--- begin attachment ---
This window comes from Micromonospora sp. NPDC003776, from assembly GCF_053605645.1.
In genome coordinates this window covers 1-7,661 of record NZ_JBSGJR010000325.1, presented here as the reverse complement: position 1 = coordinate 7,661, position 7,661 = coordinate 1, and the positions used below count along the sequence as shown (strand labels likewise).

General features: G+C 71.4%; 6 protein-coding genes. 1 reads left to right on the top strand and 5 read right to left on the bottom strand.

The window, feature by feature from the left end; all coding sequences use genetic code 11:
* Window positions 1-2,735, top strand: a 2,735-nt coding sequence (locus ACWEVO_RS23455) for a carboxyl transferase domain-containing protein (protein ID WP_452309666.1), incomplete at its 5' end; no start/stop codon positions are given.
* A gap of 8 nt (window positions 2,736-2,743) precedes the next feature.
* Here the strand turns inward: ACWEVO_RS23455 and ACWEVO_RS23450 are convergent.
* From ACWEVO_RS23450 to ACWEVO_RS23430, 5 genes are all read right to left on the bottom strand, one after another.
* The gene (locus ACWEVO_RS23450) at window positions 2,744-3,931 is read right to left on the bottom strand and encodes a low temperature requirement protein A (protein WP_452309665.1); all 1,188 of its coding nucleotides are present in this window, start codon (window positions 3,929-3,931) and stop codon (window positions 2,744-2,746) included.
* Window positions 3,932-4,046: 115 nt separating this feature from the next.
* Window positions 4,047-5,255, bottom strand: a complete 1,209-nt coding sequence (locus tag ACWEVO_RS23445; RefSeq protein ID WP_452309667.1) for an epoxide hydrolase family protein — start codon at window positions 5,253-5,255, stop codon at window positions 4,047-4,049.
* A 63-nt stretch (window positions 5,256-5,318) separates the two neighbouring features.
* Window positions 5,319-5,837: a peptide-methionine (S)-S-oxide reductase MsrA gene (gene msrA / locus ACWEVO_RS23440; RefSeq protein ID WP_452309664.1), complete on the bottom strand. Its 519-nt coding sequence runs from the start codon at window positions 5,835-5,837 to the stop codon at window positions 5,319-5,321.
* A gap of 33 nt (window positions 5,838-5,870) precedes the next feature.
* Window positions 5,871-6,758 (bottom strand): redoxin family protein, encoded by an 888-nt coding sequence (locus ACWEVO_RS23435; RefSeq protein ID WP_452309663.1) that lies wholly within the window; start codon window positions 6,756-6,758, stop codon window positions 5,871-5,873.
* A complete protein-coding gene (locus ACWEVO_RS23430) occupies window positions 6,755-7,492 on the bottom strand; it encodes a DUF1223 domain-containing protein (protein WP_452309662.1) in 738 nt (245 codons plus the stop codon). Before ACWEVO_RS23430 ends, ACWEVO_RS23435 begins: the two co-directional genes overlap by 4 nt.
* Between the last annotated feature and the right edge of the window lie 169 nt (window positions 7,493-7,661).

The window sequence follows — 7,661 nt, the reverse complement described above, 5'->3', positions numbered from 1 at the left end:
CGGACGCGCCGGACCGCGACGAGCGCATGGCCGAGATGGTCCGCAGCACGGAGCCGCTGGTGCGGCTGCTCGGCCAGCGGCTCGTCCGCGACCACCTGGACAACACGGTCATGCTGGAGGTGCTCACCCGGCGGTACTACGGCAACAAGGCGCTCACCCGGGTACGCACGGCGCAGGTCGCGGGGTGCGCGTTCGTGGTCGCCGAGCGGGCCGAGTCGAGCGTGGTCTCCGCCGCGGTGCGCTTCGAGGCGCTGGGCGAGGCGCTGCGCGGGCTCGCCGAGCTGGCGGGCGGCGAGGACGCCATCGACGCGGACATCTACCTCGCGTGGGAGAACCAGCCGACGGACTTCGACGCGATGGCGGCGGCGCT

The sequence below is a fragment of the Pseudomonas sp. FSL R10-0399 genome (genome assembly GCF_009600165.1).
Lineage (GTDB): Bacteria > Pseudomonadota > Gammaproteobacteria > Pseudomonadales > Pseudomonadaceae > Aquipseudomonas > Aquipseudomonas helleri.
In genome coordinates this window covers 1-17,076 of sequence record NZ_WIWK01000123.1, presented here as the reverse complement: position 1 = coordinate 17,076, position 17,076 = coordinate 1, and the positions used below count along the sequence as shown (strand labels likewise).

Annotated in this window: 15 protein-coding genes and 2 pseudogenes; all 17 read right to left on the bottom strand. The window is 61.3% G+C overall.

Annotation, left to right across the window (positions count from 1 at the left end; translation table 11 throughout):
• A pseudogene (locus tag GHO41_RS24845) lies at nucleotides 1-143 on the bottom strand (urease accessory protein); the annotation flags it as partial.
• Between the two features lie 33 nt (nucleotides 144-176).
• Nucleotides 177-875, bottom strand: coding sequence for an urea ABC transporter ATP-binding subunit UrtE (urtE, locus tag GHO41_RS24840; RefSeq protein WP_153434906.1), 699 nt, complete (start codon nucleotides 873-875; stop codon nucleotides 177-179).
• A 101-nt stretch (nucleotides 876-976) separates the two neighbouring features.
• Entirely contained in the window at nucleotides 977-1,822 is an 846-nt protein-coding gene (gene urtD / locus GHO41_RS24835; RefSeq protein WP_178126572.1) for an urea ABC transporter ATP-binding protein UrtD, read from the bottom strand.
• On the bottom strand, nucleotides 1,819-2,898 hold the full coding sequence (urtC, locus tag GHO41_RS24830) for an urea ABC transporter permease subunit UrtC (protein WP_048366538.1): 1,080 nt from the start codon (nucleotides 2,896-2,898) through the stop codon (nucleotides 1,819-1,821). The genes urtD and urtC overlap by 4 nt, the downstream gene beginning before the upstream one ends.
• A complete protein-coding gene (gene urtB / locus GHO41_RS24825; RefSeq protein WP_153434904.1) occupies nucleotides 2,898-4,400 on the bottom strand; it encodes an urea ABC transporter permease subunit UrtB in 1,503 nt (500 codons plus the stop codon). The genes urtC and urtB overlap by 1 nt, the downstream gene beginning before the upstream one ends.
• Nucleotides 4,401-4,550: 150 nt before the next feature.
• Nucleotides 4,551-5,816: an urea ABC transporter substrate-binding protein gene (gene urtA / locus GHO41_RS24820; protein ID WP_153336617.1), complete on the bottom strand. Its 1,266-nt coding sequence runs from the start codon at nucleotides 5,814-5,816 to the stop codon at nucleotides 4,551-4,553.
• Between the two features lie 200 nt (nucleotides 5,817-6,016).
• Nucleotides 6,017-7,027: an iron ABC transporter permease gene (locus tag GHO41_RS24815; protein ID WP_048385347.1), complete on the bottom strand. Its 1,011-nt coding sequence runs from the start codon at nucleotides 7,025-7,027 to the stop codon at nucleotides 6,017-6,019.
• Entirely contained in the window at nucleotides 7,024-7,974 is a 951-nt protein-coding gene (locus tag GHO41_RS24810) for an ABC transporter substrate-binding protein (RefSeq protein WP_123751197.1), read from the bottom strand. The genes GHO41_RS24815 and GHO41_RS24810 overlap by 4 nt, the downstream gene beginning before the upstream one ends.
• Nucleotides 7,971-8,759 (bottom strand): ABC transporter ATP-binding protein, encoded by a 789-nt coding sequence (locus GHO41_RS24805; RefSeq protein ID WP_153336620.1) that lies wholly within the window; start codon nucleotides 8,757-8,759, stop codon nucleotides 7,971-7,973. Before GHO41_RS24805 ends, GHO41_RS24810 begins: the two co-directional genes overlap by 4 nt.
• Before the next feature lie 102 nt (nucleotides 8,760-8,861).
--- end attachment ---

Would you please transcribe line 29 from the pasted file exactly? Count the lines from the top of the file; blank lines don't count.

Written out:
• Entirely contained in the window at nucleotides 977-1,822 is an 846-nt protein-coding gene (gene urtD / locus GHO41_RS24835; RefSeq protein WP_178126572.1) for an urea ABC transporter ATP-binding protein UrtD, read from the bottom strand.